Published in the September edition of the American Journal of Clinical Nutrition, the study was supported by the Alpro Foundation Grant and the Biotechnology and Biological Sciences Research Council. Portland, Maine-based Wild Blueberry Association of North America donated blueberry test materials (typically freeze dried powder of whole blueberries) for the study, which was conducted by researchers at the University of Reading in Reading, United Kingdom, University Dusseldorf, Dusseldorf, Germany, and the University of Northumbria, Newcastle upon Tyne, U.K.
The findings are the first to link wild blueberry polyphenols, natural compounds that are present in goods volume in wild blueberries, to improvements in vascular function in healthy men, according to a news release from the Wild Blueberry Association of North America.
“Importantly, even the lowest amount of wild blueberries tested in the study, equivalent to 3/4 cup of wild blueberries, was able to improve endothelial function, which is an amount easy to incorporate into a daily diet,” Ana Rodriguez-Mateos, from the Division of Cardiology, Pulmunology and Vascular Medicine at the University of Dusseldorf, said in the release.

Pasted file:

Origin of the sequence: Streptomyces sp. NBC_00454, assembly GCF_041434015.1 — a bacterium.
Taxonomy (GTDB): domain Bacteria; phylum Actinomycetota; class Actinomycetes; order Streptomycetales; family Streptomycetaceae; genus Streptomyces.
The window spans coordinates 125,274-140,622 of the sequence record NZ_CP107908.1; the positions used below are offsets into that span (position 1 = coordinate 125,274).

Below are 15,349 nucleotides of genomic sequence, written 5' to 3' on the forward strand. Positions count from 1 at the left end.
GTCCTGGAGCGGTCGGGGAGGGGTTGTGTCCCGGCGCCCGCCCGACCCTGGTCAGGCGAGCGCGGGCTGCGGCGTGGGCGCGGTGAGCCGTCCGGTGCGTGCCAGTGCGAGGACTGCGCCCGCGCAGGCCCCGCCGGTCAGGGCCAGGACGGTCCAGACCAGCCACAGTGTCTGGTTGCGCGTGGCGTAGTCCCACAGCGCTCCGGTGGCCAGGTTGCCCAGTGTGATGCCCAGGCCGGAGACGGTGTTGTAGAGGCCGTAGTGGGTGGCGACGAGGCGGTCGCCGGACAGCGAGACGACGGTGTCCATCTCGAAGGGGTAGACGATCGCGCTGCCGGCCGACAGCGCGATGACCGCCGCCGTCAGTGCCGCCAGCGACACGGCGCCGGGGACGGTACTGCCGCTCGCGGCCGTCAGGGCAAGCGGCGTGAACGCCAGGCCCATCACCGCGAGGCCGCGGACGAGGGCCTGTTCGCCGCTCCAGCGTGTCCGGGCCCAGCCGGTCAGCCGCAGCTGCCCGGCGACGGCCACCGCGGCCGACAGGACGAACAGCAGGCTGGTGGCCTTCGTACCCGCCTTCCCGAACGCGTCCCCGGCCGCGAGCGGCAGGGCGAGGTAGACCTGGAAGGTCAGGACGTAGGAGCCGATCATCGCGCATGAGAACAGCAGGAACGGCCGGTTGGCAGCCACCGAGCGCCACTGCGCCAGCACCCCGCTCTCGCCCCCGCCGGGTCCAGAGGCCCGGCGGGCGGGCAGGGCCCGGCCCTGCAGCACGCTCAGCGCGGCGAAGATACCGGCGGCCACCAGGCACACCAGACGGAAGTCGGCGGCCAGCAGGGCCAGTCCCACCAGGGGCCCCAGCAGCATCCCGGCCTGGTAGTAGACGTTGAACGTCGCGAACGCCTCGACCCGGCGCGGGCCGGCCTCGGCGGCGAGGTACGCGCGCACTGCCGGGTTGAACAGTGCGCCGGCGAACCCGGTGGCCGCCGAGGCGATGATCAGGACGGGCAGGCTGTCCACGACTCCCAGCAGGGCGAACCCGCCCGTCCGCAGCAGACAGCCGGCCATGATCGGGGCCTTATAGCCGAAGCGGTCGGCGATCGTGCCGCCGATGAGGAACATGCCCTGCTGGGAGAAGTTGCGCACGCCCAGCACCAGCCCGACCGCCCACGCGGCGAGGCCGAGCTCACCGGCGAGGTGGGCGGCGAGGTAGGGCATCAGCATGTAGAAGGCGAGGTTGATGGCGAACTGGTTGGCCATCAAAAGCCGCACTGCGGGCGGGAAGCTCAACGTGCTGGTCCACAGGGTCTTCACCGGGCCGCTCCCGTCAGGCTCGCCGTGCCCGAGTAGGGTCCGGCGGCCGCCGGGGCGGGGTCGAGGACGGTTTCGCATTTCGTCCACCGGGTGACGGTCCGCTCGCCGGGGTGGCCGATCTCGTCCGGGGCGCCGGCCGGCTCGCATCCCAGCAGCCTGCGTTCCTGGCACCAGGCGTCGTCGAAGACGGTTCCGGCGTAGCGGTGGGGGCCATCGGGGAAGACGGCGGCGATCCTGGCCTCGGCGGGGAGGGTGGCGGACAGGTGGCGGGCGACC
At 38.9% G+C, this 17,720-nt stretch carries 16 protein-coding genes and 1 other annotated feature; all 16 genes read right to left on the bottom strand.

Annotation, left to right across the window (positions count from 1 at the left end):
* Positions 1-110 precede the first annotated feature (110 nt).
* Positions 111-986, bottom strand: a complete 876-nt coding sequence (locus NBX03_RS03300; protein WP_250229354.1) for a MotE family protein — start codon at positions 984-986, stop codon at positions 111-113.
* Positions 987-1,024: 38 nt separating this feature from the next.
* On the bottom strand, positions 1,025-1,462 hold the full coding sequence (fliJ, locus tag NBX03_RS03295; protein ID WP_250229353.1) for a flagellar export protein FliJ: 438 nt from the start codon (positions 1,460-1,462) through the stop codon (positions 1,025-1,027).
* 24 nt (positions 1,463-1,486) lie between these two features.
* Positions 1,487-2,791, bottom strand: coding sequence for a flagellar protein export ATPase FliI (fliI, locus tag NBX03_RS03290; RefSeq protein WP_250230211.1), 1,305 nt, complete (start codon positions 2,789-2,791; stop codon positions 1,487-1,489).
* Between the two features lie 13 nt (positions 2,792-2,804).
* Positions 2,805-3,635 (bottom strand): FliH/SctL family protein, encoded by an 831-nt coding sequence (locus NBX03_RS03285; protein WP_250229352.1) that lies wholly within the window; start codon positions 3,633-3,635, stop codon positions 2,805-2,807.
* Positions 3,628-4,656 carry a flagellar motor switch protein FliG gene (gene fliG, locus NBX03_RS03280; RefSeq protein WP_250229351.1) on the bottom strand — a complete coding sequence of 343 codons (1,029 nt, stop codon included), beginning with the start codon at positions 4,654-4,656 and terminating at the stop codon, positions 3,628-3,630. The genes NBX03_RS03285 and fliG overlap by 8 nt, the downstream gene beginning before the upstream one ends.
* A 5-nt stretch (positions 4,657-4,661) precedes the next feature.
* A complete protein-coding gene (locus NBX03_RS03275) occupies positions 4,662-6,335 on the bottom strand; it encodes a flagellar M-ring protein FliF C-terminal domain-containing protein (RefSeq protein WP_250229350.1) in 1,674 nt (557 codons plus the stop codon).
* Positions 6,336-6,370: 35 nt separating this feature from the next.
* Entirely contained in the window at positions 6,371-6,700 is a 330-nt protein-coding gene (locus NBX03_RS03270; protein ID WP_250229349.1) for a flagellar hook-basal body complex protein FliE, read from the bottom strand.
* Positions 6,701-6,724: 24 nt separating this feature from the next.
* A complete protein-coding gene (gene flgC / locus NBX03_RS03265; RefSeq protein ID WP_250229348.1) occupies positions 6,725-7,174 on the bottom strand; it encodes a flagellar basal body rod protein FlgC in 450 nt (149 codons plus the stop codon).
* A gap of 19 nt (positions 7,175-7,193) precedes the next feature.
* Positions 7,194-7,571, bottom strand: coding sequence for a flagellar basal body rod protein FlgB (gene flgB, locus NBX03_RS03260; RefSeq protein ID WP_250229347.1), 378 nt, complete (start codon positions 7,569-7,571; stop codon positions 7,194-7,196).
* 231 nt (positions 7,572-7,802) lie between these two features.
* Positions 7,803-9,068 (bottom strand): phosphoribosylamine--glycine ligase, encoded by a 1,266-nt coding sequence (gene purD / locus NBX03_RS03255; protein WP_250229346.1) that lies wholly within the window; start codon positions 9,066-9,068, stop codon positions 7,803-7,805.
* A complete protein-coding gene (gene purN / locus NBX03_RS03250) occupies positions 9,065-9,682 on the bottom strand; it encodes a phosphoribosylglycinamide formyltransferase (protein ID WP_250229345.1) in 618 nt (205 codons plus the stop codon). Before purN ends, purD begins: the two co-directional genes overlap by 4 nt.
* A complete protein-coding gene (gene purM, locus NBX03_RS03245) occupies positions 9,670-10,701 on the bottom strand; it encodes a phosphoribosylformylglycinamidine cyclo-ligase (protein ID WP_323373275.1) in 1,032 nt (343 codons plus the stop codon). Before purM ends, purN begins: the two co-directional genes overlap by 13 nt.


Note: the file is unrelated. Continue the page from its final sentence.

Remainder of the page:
“The simple message is eat your fruits and vegetables in all the colors,” said David Bell, executive director of the Wild Blueberry Commission of Maine, Portland. Bell said the research on health benefits may perhaps be true for cultivated blueberries, but researchers only studied wild blueberries.
Less than 1% of Maine’s wild blueberries are sold fresh, with nearly all the harvest frozen. Maine’s growers harvest about 86 million pounds of wild blueberries annually.
Bell said Oct. 28 there are many more health studies “in the pipeline,” with more studies using clinical human trials and also delving into the “why” behind apparent health benefits.“What I think we are figuring out is that blueberries are up regulating some (positive) genes and down regulating other (negative) genes,” he said.